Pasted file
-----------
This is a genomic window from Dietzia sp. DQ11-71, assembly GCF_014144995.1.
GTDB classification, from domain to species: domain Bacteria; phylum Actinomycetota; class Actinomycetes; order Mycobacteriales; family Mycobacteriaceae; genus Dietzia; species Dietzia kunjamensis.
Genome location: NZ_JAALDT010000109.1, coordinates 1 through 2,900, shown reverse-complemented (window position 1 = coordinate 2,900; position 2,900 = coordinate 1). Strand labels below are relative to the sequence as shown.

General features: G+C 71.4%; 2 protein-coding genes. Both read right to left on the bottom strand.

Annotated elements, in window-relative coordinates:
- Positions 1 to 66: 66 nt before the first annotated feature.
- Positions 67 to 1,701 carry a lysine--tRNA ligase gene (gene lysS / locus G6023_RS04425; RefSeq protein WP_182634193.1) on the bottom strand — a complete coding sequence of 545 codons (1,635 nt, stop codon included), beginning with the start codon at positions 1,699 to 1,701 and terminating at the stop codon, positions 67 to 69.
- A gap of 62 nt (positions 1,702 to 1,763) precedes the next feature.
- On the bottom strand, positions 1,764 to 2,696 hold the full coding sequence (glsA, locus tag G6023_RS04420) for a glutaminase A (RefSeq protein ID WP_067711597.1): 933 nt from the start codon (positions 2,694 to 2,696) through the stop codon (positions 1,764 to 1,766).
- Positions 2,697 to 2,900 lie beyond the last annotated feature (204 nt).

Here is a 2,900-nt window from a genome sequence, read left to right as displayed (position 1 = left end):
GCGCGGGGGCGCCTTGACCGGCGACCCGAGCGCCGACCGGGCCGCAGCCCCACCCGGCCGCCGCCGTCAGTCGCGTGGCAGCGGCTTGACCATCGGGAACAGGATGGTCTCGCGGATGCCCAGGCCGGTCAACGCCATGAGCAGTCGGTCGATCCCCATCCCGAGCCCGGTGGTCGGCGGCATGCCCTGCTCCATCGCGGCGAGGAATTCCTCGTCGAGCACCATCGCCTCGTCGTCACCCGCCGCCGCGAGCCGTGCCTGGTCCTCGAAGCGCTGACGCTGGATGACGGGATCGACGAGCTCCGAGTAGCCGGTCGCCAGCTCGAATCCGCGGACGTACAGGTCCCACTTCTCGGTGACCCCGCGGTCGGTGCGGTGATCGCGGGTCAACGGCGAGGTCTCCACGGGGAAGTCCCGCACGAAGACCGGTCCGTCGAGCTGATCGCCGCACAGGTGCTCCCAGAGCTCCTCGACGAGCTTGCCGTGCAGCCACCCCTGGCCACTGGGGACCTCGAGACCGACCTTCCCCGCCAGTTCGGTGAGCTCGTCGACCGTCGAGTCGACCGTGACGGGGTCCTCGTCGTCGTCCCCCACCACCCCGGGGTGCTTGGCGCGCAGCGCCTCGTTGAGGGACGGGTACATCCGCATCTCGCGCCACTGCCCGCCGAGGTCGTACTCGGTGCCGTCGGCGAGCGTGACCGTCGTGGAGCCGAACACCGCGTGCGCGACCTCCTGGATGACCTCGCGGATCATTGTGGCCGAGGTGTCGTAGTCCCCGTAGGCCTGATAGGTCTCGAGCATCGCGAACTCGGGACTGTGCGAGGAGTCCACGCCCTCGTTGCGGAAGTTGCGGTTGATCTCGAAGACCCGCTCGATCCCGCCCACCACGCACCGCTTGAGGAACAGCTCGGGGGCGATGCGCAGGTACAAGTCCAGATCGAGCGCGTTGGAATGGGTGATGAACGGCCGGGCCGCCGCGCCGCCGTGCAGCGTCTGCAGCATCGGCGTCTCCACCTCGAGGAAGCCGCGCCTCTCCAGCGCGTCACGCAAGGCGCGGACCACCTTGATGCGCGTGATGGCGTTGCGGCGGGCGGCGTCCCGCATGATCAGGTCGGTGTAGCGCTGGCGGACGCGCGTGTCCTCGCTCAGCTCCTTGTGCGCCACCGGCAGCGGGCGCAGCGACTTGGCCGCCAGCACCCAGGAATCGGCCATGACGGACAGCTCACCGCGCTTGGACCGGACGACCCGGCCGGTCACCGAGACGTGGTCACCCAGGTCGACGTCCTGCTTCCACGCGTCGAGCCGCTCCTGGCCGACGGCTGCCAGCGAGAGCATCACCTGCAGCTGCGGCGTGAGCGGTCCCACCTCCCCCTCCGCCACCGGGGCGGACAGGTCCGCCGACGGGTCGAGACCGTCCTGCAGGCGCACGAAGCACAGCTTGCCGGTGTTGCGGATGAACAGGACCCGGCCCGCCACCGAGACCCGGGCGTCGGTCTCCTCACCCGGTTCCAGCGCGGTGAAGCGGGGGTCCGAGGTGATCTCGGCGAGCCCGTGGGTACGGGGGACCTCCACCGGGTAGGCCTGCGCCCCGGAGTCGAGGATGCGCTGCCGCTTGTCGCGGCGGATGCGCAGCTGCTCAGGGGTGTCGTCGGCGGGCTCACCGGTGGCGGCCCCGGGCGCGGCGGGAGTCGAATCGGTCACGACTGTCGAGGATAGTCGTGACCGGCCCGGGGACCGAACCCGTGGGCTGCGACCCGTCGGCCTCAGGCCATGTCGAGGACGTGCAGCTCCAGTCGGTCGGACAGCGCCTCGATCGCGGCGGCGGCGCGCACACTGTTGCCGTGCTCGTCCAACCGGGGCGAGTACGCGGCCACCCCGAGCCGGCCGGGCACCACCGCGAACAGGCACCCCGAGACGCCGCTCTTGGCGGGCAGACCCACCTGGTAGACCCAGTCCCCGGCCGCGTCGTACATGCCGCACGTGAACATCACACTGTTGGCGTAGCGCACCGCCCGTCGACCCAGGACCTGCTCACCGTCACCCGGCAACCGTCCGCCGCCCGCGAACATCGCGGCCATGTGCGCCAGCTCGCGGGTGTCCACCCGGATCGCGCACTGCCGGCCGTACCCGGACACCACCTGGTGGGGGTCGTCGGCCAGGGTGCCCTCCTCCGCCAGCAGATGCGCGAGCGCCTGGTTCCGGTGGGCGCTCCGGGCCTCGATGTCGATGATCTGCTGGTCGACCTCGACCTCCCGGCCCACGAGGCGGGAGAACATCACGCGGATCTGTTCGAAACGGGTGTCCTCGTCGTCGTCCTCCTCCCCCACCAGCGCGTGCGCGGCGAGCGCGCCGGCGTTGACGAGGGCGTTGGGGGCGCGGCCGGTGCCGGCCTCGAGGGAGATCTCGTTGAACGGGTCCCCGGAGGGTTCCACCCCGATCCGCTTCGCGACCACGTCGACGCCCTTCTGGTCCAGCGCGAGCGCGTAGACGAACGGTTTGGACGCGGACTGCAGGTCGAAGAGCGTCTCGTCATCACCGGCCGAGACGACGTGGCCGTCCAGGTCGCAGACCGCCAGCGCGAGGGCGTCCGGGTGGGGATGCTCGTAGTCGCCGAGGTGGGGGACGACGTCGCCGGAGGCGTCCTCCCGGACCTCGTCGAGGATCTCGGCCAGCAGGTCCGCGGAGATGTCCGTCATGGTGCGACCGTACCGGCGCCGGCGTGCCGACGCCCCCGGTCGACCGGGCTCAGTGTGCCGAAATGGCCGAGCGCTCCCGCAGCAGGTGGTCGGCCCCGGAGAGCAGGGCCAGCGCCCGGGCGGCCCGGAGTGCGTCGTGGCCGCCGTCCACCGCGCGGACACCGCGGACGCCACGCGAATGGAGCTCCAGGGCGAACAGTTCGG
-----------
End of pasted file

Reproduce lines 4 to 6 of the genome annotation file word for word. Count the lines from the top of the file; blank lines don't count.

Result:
General features: G+C 71.4%; 2 protein-coding genes. Both read right to left on the bottom strand.

Annotated elements, in window-relative coordinates:
- Positions 1 to 66: 66 nt before the first annotated feature.